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Video Parody Pays Tribute to SpaceX, Elon Musk

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Video Caption: THIS VIDEO IS A PARODY OF THE ORIGINAL “UPTOWN FUNK” by Mark Ronson feat. Bruno Mars and does not infringe on the copyright of Sony Music Entertainment (SME).

This video was created by fans of SpaceX and does not reflect the views of SpaceX or its partners.

You Elon MUST share this SpaceX music video, and help promote the future of science and space exploration! #GoBold

Boeing Uses Langley Expertise for CST-100 Crew Vehicle

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A CST-100 mock up splashes down during a test at NASA's Langley Research Center in Hampton, Va., during tests of the Boeing spacecraft's handling. (Credit: NASA/Dave Bowman)

A CST-100 mock up splashes down during a test at NASA’s Langley Research Center in Hampton, Va., during tests of the Boeing spacecraft’s handling. (Credit: NASA/Dave Bowman)

by Sasha Congiu
NASA’s Langley Research Center

Whether testing a model of the Boeing CST-100 capsule in a wind tunnel or dropping it in water, researchers and engineers have one common goal: astronaut safety. That’s because safety is a top priority for systems under development in partnership with NASA’s Commercial Crew Program to launch crews to the International Space Station from America.

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Mojave Experimental Fly-in Begins Today

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Mojave_Air_and_Space_Port_logoThe 4th Annual Mojave Experimental Fly-in begins today and runs until Sunday. The flight line will be filled with all measures of aircraft, and there will be various events and activities.  A summary of the schedule is below. To learn more, go to http://www.mojaveflyin.com/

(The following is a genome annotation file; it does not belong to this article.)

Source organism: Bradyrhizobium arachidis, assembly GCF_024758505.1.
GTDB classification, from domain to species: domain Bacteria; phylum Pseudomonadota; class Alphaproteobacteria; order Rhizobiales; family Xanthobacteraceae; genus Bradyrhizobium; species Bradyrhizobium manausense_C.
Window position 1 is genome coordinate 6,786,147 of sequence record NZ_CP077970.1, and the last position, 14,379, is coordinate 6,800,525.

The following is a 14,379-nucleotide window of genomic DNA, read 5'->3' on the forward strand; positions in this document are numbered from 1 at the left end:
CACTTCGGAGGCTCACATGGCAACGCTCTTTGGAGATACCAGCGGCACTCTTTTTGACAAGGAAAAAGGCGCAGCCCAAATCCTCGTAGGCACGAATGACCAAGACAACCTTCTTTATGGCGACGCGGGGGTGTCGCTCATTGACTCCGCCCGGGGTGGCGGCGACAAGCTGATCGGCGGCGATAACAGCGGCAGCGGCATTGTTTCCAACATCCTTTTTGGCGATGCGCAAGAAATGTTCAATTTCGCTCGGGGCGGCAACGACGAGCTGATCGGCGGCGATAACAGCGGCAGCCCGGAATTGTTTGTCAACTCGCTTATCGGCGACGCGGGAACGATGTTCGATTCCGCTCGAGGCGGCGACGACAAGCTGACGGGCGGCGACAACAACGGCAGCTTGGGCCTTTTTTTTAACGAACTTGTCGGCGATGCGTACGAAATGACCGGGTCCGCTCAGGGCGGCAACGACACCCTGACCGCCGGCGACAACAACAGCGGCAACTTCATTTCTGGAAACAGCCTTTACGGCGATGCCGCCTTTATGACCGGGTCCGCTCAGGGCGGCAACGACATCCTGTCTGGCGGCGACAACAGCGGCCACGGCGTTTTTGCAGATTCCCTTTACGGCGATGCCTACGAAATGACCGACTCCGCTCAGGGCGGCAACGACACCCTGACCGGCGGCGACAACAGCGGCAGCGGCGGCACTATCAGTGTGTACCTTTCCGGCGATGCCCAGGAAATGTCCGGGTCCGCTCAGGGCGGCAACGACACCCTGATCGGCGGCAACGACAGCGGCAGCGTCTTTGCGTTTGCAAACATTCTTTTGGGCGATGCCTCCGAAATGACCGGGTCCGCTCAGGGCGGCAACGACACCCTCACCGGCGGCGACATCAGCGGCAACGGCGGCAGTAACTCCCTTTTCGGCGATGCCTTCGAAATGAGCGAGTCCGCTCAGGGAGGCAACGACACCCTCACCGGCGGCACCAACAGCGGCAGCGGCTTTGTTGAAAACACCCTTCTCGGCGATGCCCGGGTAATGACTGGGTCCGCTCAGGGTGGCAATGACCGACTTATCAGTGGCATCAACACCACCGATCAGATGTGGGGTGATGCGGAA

If you can make it, this is a fun activity. It’s like the regular Plane Crazy Saturday on steroids. Normally there are only a handful of aircraft put out on the ramp by owners who are dodges taxes on their property by displaying them once a month.  This month, the whole ramp will be filled up.

I’m sorry I didn’t get around to writing about this sooner; it’s been a long and exasperating week.

Mojave Experimental Fly-in
April 17-19, 2015

Event Schedule

Friday, April 17, 2015 12:00pm – 5:00pm

Bug Smasher Poker Run! (event description)
…with a waivered flour bomb competition at Mojave.

OPEN TO THE PUBLIC, register here
Cost: $30 early registration, $40 day of event

Friday, April 17, 2015 5:00pm – 10:00pm

Movies and Models in the Stu Witt Center!
Pizza, RC/Rubber-band Airplane flying and building.
Rules for competition here (link)
OPEN TO THE PUBLIC, register here
Cost: $15 early registration, $20 day of event

In addition to Pizza and RC, we will be offering a Yoga Class!
8:00pm – 9:15pm

Yoga To Rest & Renew w/ Paisley
Close out your week with a slow and restful practice just before bed. Wind down, breathe deep and relax your body so you can get a good night’s sleep. Part of the opening night of the Mojave Experimental Fly-In, followed by an Aviation Slumber Party. Free for registered participants of the Fly-In, but open to the public, too!
Free for Fly-In Participants
OPEN TO THE PUBLIC, register here
Cost: $10 for walk-ins

Saturday, April 18, 2015 10:00am – 2:00pm
The Main Event
Show plane arrivals and a chance to check out some awesome experimental hardware. Similar format to the Plane Crazy Saturday with vendors and a speaker.
Cost: FREE